By Jim Kerr

Subaru has this knack for letting drivers have fun with their vehicles. Take their stability control systems for example: while some other manufacturers decrease engine power as soon as the vehicle slips a little off the intended line, Subaru programmers let the car slide a little, almost rally style, before the stability control intervenes to help keep occupants safe. Now Subaru is incorporating another driver-modifiable system into their vehicles to enhance driving
performance and pleasure. They call it Subaru Intelligent Drive (SI-Drive).

SI-Drive is being introduced first on the new 2007 Legacy 2.5 GT, Legacy 2.5GT spec.B, and Outback 2.5XT models. SI-Drive uses the drive-by-wire throttle system and multiple computer programs to tailor the car’s performance to driver’s desires.

The use of electronic throttle operation instead of cable-operated systems is key to SI-Drive design. When the throttle pedal is pressed, voltage signals from the pedal sensor go to the engine computer. The computer then operates a motor on the throttle shaft to open the
throttle plates. The rate of opening the throttle plates in relationship to the amount of movement of the throttle pedal is a much-debated item among various vehicle engineers. Some want the vehicle to feel spirited.

2007 Subaru Legacy specB
2007 Subaru Legacy specB. Click image to enlarge

To accomplish this, the computer is programmed so the throttle opens faster in relationship to the pedal, but this can also make the vehicle more difficult to drive smoothly in stop and go traffic. Others want a smooth application of power, so they delay the throttle opening in relation to the amount of pedal movement.

General Motors has used both modes of operation on their 4×4 trucks for several years. In two-wheel drive or 4WD high range, the throttle plates open faster for that feel of acceleration, but in 4WD low mode the rate of throttle opening is delayed so the driver can apply smooth power over rough and bumpy terrain. Subaru’s SI-Drive uses similar principles but lets the driver control the settings.

2007 Legacy spec B SI DRIVE dash
2007 Legacy spec B SI DRIVE dash. Click image to enlarge

2007 Legacy spec B SI DRIVE Intelligent Mode
2007 Legacy spec B SI DRIVE Intelligent Mode . Click image to enlarge

The Subaru system allows the driver to select three different modes of operation with a rotary dial located on the centre console. The driver has the choice of “Intelligent, Sport or Sport Sharp” modes. Not only does the switch allow the driver to select a different programmed rate
of throttle opening, it also modifies automatic transmission shift performance as well.

When Intelligent mode is selected, the system reduces engine torque and maximum power and switches to a more relaxed throttle response curve. By controlling throttle angle and response of the Electronic Throttle Control system, peak output is restrained by about 20 per cent, and peak torque is limited to 228 lb.-ft. Why limit power? The answer is to maximize fuel economy. Subaru estimates that real world fuel economy figures can improve by as much as 10% in this driving mode. This mode also works well in slippery conditions so that traction can be maintained better by Subaru’s all-wheel drive system.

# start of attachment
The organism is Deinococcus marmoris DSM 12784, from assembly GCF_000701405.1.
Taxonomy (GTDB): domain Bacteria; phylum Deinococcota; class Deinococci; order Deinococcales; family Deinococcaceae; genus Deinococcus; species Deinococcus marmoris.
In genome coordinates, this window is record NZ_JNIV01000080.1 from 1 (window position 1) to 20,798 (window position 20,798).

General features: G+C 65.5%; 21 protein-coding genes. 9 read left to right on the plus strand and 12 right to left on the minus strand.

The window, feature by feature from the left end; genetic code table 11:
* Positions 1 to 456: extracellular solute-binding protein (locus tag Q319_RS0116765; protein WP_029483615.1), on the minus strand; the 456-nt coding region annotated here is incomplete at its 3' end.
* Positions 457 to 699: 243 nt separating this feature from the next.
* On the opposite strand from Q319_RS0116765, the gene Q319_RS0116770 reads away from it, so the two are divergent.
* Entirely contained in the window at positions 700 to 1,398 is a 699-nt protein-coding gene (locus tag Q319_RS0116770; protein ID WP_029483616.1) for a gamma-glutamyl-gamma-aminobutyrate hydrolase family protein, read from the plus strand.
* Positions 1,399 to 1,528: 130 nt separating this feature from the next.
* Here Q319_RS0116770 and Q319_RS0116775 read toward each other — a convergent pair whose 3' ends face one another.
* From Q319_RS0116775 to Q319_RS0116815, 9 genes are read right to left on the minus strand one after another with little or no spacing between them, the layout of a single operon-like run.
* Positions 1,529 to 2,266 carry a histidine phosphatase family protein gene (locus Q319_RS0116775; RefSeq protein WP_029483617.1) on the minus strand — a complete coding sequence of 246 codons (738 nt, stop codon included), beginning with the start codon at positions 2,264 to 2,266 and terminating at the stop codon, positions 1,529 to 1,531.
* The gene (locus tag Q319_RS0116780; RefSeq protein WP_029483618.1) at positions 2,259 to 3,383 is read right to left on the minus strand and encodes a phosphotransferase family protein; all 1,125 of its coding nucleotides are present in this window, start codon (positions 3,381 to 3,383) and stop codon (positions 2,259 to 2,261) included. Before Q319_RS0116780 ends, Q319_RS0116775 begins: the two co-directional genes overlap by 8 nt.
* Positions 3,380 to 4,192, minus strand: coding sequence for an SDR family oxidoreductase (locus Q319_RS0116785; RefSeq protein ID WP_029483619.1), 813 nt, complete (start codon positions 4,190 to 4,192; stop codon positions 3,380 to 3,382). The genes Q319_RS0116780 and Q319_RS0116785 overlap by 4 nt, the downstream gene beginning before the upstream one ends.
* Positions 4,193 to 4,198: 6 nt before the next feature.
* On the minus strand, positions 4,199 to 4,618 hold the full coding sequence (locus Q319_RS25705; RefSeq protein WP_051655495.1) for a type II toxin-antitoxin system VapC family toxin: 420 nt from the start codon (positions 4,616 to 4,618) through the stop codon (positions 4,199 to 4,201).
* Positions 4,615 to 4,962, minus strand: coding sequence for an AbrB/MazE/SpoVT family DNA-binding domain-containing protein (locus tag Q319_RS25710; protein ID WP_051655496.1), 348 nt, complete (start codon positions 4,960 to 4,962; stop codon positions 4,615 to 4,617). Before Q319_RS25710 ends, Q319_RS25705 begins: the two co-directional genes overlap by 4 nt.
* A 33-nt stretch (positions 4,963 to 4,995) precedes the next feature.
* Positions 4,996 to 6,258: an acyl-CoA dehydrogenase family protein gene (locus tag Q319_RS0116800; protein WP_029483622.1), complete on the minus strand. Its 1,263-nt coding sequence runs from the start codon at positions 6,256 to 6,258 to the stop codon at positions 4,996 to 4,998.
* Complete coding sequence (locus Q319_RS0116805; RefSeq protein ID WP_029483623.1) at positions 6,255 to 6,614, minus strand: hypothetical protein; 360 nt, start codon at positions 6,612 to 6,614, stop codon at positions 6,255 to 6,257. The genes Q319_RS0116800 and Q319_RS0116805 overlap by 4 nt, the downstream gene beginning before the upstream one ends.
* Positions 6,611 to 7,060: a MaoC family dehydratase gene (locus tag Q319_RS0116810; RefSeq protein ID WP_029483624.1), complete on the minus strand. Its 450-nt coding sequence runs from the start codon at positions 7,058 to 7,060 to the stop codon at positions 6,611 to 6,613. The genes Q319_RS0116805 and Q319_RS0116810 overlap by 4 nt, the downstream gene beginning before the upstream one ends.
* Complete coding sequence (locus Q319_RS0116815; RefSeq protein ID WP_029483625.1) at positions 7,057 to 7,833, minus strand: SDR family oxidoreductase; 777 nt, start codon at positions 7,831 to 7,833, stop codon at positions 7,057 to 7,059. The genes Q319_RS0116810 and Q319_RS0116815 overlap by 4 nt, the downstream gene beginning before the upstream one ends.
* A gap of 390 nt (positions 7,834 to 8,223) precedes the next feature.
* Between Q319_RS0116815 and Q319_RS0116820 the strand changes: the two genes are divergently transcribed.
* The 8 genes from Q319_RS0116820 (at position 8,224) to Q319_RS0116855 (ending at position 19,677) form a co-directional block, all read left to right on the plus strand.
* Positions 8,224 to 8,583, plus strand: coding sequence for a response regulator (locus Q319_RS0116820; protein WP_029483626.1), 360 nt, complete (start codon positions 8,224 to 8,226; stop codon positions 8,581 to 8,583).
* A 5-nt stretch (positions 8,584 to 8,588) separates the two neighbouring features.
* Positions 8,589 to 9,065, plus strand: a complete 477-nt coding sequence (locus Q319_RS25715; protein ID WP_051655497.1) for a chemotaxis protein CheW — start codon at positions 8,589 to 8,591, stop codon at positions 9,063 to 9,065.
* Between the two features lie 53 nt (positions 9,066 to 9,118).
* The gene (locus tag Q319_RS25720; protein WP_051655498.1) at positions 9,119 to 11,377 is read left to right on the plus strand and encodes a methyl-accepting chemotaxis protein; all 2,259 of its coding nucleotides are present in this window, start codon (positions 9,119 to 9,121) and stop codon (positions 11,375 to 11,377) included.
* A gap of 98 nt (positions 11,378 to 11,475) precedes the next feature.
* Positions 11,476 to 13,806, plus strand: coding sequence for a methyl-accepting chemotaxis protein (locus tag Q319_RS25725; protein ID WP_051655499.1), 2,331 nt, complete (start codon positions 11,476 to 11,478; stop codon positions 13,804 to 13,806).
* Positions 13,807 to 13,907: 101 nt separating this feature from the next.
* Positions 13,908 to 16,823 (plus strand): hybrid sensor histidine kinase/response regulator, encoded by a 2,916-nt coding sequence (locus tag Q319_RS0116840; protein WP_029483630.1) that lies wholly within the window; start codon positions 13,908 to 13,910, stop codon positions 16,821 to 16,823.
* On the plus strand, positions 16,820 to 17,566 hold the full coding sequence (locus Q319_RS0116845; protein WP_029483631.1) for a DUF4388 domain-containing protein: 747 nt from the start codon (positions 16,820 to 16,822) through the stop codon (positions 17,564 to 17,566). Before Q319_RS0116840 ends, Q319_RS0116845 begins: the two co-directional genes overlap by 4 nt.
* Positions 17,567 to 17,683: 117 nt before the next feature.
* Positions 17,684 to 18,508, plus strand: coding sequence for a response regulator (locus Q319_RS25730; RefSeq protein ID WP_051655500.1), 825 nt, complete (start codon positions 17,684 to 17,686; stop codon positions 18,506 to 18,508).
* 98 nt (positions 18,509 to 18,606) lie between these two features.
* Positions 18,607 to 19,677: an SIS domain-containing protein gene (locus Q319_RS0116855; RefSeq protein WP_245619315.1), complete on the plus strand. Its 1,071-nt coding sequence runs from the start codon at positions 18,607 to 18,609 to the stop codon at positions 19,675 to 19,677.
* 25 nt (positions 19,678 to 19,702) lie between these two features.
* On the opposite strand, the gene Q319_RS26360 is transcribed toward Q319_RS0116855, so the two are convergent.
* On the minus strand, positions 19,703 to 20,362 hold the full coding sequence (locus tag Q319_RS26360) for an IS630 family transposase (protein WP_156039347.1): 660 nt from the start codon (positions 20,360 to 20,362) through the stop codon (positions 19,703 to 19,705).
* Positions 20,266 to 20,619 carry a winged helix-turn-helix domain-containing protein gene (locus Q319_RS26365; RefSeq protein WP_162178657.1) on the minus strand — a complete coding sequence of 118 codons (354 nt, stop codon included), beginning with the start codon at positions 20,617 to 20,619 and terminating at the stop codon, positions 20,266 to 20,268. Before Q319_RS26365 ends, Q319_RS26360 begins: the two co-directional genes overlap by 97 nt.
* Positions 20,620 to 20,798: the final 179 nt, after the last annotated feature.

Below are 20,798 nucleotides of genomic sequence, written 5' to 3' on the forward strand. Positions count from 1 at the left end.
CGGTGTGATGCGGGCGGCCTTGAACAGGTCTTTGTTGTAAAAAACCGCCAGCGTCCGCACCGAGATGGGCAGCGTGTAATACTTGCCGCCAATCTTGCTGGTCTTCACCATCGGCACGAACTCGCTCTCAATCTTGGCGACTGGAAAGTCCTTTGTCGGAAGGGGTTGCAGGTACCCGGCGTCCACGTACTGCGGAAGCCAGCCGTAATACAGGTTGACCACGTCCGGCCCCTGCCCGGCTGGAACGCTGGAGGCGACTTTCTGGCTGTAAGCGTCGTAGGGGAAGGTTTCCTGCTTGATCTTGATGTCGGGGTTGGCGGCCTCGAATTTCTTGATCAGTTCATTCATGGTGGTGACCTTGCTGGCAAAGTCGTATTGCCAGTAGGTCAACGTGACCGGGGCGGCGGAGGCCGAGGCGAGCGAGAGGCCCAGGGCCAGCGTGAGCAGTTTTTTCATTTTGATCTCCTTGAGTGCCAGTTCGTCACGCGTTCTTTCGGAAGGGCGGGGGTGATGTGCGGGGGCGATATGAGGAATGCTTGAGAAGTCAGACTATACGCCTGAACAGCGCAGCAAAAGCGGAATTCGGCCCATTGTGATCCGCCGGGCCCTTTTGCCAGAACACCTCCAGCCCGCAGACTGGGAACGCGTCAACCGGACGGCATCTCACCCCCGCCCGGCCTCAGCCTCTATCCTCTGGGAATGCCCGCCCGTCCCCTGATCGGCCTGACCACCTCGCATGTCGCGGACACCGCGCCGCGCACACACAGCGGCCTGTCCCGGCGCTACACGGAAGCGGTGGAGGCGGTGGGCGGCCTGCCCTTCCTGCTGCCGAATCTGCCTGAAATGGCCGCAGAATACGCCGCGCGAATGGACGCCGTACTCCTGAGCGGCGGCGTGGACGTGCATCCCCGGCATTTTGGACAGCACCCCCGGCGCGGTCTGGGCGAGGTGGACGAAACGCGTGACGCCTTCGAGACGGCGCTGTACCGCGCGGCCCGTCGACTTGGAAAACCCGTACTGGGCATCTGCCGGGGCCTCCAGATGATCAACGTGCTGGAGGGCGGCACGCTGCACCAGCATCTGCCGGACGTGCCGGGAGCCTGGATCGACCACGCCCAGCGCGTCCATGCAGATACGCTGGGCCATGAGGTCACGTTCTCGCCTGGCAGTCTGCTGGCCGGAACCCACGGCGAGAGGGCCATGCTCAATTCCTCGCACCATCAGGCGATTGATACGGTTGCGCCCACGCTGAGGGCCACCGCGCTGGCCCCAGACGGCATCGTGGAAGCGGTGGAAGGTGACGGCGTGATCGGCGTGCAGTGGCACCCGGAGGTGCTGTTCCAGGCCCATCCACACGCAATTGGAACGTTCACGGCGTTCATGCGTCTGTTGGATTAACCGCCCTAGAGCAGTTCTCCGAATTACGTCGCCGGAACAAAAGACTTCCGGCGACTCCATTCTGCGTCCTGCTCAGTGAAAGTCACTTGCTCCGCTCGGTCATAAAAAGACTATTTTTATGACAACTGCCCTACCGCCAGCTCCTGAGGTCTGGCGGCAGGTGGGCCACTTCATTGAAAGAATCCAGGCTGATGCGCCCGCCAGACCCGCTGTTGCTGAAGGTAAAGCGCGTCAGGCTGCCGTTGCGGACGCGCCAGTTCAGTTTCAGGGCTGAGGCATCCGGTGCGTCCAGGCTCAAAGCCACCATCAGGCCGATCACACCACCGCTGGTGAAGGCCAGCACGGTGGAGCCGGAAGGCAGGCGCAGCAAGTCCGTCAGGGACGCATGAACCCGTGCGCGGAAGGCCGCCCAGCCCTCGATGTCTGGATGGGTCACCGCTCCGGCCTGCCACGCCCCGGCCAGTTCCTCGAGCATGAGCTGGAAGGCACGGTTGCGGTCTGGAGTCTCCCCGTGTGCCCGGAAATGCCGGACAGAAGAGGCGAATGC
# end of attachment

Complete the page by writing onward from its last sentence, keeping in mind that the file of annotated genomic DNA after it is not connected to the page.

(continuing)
Sport mode provides quick throttle response and linear acceleration. The characteristics of this mode make it suitable for freeway or highway driving and mountain roads or hilly terrain. The driver feels more closely connected by the vehicle response to gas pedal movement.

Sport Sharp mode selects a computer program mode where throttle response is lightning quick and the rate of opening is faster, with more maximum power. The transmission shift points are also changed on automatic models so that gears are held longer for faster acceleration. This mode is designed for twisty roads, passing vehicles or merging into traffic – anywhere the driver wants maximum performance and response from the vehicle.

Few other vehicles allow the driver to select the type of response they desire from their vehicle. Some vehicles such as Mercedes and BMW do it automatically, but letting the driver select adds to the fun of driving a sporty vehicle. The Corvette is one of the few that allows a driver to select a Competitive Driving mode, where the stability control and traction control programs are modified to allow the car to “hang out” on corners for maximum driver control yet still have the benefit of stability control if the driver gets really silly.

Using different programming in the computers for different driving styles and situations isn’t really new, but Subaru’s SI-Drive is one of the few systems on the market that lets the driver have control of what they want. Thank you Subaru.

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